Find out more information here: https://union.wisc.edu/events-and-activities/event-calendar/event/into-the-woods/

So, do Stephen Sondheim musicals deserve to be included with operas by Mozart and Verdi, Wagner and Puccini?

The Madison Opera’s general director Kathryn Smith (below, in a photo by James Gill) — a Harvard graduate and an opera veteran who worked at the Lyric Opera of Chicago and the Metropolitan Opera before coming to Madison — agreed to discuss that question as it relates to her company’s production of “A Little Night Music” this weekend.

Smith writes:

A Little Night Music has been performed by opera companies around the world since 1983, so it is a natural part of the repertoire.

Sondheim himself says, “For me, an opera is something that is performed in an opera house in front of an opera audience. The ambience, along with the audience’s expectation, is what flavors the evening.”

A Little Night Music is particularly intriguing because it is a modern operetta; that’s what the New York Times called it when it premiered in 1973.

The costumes and scenery make it look a bit like traditional operettas such as The Merry Widow, but its story and wit are distinctly modern, with a clear-eyed view of the complexities of adult relationships. (Below, from left, are Cassandra Vasta, Benjamin Barlow, Sarah Day, Emily Pulley and Maddie Uphoff.)

Sondheim’s musical sophistication is on brilliant display; the Act I finale (“A Weekend in the Country”) reminds me of the way Mozart or Rossini finales build scene upon scene. (You can hear a concert version of “A Weekend in the Country,” performed at the BBC Proms, in the YouTube video at the bottom.)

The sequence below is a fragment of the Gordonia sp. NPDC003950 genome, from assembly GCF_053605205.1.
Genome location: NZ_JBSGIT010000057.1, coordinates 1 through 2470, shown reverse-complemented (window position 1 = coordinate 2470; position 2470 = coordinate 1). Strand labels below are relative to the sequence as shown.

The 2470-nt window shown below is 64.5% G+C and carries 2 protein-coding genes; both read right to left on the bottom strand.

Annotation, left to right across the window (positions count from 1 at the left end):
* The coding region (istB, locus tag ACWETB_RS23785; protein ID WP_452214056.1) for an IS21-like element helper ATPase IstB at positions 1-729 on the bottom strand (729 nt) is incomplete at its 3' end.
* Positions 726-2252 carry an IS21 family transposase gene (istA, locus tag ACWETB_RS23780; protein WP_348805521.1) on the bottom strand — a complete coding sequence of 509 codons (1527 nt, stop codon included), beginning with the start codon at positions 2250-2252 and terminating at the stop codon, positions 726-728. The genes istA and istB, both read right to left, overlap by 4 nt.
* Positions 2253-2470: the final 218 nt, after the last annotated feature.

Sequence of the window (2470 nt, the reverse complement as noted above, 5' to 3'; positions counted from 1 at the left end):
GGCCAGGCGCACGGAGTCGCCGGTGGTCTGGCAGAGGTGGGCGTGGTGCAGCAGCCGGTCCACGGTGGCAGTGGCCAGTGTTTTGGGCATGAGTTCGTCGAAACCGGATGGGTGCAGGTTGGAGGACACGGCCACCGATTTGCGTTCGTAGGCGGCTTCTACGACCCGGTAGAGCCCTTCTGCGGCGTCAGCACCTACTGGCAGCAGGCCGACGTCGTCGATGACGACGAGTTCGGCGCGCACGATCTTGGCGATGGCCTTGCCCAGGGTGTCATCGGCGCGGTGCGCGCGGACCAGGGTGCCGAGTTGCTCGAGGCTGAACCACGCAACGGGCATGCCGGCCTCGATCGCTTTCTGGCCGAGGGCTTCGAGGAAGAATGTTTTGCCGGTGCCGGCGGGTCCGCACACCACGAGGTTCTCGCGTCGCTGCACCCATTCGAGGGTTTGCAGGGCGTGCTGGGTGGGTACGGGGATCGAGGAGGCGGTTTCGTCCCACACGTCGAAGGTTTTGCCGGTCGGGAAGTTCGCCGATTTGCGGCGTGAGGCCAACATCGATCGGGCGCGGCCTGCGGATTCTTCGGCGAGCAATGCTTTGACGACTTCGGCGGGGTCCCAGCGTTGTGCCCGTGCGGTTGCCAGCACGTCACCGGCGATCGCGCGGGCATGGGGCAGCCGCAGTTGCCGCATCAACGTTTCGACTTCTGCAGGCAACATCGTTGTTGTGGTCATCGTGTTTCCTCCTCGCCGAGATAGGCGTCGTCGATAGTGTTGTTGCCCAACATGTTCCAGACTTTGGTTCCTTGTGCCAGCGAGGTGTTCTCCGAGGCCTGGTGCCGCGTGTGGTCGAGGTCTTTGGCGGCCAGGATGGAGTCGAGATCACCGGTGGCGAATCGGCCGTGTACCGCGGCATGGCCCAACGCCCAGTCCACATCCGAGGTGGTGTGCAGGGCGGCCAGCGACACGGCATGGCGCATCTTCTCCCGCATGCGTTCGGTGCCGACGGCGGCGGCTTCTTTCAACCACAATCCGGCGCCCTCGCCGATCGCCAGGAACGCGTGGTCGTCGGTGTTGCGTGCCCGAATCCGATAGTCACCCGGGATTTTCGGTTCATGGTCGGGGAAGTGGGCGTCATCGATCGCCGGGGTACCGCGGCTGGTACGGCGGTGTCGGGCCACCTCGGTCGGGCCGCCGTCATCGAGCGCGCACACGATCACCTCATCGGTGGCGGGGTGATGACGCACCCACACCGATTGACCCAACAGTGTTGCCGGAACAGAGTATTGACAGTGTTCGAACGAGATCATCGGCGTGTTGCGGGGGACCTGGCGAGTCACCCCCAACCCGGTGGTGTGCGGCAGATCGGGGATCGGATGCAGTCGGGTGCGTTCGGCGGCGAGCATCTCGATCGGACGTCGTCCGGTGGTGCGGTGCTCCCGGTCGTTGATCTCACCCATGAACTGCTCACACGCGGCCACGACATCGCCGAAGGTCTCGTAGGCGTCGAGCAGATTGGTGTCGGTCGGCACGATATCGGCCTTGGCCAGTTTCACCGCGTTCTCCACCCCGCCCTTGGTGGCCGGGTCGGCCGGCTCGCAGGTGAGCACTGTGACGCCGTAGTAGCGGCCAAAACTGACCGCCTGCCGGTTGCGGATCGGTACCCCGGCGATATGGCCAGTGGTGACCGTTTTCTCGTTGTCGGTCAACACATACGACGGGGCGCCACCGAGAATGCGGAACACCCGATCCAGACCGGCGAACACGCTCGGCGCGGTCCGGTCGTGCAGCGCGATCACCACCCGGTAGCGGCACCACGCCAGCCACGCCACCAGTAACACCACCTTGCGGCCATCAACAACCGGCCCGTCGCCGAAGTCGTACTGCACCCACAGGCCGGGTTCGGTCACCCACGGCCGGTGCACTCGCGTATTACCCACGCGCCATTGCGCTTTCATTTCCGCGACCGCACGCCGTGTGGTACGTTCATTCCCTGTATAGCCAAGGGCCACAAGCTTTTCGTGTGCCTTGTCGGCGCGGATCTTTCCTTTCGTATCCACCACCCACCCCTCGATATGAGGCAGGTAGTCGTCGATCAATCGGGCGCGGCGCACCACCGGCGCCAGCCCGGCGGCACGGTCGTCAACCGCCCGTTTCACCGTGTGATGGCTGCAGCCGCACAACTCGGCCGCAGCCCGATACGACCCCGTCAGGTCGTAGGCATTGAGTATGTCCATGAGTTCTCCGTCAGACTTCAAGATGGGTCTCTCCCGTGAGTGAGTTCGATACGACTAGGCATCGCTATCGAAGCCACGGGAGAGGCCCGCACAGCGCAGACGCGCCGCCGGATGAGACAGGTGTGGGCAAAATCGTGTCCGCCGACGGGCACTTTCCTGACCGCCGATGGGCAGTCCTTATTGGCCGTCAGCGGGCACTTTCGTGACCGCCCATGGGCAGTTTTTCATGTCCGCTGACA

I find A Little Night Music compelling for its beauty, style and humanity. The book and lyrics are laced with witty lines, but the underlying relationships are very real, as is the way people stumble on the way towards a happy ending.

It manages the trick of being simultaneously moving and entertaining, with glorious music underscoring it all.


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Classical music: American music is in the spotlight this weekend as pianist Olga Kern returns in a concerto by Samuel Barber and the Madison Symphony Orchestra performs Dvorak’s “New World” Symphony

October 18, 2017
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By Jacob Stockinger

This weekend, the Madison Symphony Orchestra (MSO, below in a photo by Peter Rodgers), with music director John DeMain conducting, will present its second concert of the season, featuring music “From the New World.”

“From the New World” features the return of soloist Olga Kern in her take on an American classic — Samuel Barber’s only Piano Concerto — for her fourth appearance with the MSO. This piece is accompanied by Maurice Ravel’s Mother Goose Suite and is followed after intermission by Antonin Dvorak’s Symphony No. 9, know as the “New World Symphony,” inspired by the prairies of America.

The concerts take place in Overture Hall of the Overture Center, 201 State St., on Friday, Oct. 20, at 7:30 p.m.; Saturday, Oct. 21, at 8 p.m.; and Sunday, Oct. 22, at 2:30 p.m.

Ravel’s Mother Goose Suite was originally written as a suite of “Five Children’s Pieces for Piano Four Hands” and was later orchestrated by the composer and expanded into a ballet in 1911. The piece by Ravel (below) is comprised of 11 sections, many of which are based on five fairy tales of Charles Perrault, most specifically those of his Contes de ma Mère l’Oye (Mother Goose Tales).

The Piano Concerto was written in Samuel Barber’s mature years, and is characterized by a gain in depth of expression and technical mastery from his earlier lyrical style. The piece was met with great critical acclaim and led to Barber (below) winning his second Pulitzer Prize in 1963 and a Music Critics Circle Award in 1964. (You can hear the second and third movements in the YouTube video at the bottom.)